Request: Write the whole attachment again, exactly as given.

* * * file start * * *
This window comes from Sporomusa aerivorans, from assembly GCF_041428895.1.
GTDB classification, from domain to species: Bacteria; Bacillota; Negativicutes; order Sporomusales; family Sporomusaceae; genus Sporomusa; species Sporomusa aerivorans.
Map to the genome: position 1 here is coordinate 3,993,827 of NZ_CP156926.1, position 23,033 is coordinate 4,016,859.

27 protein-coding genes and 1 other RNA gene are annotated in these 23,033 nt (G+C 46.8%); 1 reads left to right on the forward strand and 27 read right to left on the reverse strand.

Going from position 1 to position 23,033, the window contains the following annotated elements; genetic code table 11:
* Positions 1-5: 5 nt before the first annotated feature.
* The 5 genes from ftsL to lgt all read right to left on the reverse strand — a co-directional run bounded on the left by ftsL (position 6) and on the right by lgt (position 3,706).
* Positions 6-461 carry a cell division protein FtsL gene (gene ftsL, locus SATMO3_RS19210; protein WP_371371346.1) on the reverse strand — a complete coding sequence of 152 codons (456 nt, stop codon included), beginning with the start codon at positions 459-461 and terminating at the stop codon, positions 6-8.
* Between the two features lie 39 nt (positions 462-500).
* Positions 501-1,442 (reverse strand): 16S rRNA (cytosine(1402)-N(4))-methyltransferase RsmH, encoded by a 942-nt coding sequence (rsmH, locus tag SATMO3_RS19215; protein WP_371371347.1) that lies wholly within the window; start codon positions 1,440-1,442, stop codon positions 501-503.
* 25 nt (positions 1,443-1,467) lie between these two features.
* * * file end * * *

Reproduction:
This window comes from Sporomusa aerivorans, from assembly GCF_041428895.1.
GTDB classification, from domain to species: Bacteria; Bacillota; Negativicutes; order Sporomusales; family Sporomusaceae; genus Sporomusa; species Sporomusa aerivorans.
Map to the genome: position 1 here is coordinate 3,993,827 of NZ_CP156926.1, position 23,033 is coordinate 4,016,859.

27 protein-coding genes and 1 other RNA gene are annotated in these 23,033 nt (G+C 46.8%); 1 reads left to right on the forward strand and 27 read right to left on the reverse strand.

Going from position 1 to position 23,033, the window contains the following annotated elements; genetic code table 11:
* Positions 1-5: 5 nt before the first annotated feature.
* The 5 genes from ftsL to lgt all read right to left on the reverse strand — a co-directional run bounded on the left by ftsL (position 6) and on the right by lgt (position 3,706).
* Positions 6-461 carry a cell division protein FtsL gene (gene ftsL, locus SATMO3_RS19210; protein WP_371371346.1) on the reverse strand — a complete coding sequence of 152 codons (456 nt, stop codon included), beginning with the start codon at positions 459-461 and terminating at the stop codon, positions 6-8.
* Between the two features lie 39 nt (positions 462-500).
* Positions 501-1,442 (reverse strand): 16S rRNA (cytosine(1402)-N(4))-methyltransferase RsmH, encoded by a 942-nt coding sequence (rsmH, locus tag SATMO3_RS19215; protein WP_371371347.1) that lies wholly within the window; start codon positions 1,440-1,442, stop codon positions 501-503.
* 25 nt (positions 1,443-1,467) lie between these two features.